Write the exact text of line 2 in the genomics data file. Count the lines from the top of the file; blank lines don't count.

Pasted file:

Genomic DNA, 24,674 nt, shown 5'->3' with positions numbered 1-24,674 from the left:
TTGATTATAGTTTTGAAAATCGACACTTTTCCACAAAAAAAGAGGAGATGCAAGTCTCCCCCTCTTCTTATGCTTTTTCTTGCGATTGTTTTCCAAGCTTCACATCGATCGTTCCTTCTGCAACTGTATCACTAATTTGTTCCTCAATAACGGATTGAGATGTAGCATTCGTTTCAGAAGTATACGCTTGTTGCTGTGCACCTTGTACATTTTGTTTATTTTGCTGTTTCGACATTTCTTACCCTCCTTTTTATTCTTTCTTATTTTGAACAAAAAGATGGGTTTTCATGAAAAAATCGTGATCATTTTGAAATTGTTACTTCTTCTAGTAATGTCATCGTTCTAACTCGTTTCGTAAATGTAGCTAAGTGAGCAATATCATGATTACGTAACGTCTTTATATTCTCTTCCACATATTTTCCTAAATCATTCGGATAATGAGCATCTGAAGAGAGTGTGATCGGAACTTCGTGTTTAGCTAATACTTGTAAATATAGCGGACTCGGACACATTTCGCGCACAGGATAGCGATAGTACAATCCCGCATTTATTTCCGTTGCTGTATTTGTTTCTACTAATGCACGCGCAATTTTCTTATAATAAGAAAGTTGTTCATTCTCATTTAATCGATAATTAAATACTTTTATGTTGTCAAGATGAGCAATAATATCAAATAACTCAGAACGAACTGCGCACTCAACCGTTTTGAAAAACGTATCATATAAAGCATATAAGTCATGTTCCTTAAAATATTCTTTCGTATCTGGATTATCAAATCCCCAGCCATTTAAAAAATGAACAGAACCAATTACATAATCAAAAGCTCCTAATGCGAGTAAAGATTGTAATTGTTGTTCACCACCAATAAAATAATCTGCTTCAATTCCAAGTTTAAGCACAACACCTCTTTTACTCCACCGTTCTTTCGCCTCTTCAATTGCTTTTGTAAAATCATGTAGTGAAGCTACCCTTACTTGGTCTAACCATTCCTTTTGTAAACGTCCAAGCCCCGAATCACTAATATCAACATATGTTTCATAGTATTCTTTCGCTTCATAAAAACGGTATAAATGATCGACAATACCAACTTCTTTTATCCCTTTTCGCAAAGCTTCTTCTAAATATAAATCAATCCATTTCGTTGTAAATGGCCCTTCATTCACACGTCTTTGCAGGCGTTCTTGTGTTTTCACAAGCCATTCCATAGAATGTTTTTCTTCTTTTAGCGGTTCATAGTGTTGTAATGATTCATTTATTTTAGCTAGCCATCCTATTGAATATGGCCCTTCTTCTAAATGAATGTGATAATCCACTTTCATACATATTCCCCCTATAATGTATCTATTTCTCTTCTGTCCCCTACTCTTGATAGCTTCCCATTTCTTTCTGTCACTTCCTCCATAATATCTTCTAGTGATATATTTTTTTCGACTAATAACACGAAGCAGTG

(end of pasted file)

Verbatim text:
TTGATTATAGTTTTGAAAATCGACACTTTTCCACAAAAAAAGAGGAGATGCAAGTCTCCCCCTCTTCTTATGCTTTTTCTTGCGATTGTTTTCCAAGCTTCACATCGATCGTTCCTTCTGCAACTGTATCACTAATTTGTTCCTCAATAACGGATTGAGATGTAGCATTCGTTTCAGAAGTATACGCTTGTTGCTGTGCACCTTGTACATTTTGTTTATTTTGCTGTTTCGACATTTCTTACCCTCCTTTTTATTCTTTCTTATTTTGAACAAAAAGATGGGTTTTCATGAAAAAATCGTGATCATTTTGAAATTGTTACTTCTTCTAGTAATGTCATCGTTCTAACTCGTTTCGTAAATGTAGCTAAGTGAGCAATATCATGATTACGTAACGTCTTTATATTCTCTTCCACATATTTTCCTAAATCATTCGGATAATGAGCATCTGAAGAGAGTGTGATCGGAACTTCGTGTTTAGCTAATACTTGTAAATATAGCGGACTCGGACACATTTCGCGCACAGGATAGCGATAGTACAATCCCGCATTTATTTCCGTTGCTGTATTTGTTTCTACTAATGCACGCGCAATTTTCTTATAATAAGAAAGTTGTTCATTCTCATTTAATCGATAATTAAATACTTTTATGTTGTCAAGATGAGCAATAATATCAAATAACTCAGAACGAACTGCGCACTCAACCGTTTTGAAAAACGTATCATATAAAGCATATAAGTCATGTTCCTTAAAATATTCTTTCGTATCTGGATTATCAAATCCCCAGCCATTTAAAAAATGAACAGAACCAATTACATAATCAAAAGCTCCTAATGCGAGTAAAGATTGTAATTGTTGTTCACCACCAATAAAATAATCTGCTTCAATTCCAAGTTTAAGCACAACACCTCTTTTACTCCACCGTTCTTTCGCCTCTTCAATTGCTTTTGTAAAATCATGTAGTGAAGCTACCCTTACTTGGTCTAACCATTCCTTTTGTAAACGTCCAAGCCCCGAATCACTAATATCAACATATGTTTCATAGTATTCTTTCGCTTCATAAAAACGGTATAAATGATCGACAATACCAACTTCTTTTATCCCTTTTCGCAAAGCTTCTTCTAAATATAAATCAATCCATTTCGTTGTAAATGGCCCTTCATTCACACGTCTTTGCAGGCGTTCTTGTGTTTTCACAAGCCATTCCATAGAATGTTTTTCTTCTTTTAGCGGTTCATAGTGTTGTAATGATTCATTTATTTTAGCTAGCCATCCTATTGAATATGGCCCTTCTTCTAAATGAATGTGATAATCCACTTTCATACATATTCCCCCTATAATGTATCTATTTCTCTTCTGTCCCCTACTCTTGATAGCTTCCCATTTCTTTCTGTCACTTCCTCCATAATATCTTCTAGTGATATATTTTTTTCGACTAATAACACGAAGCAGTG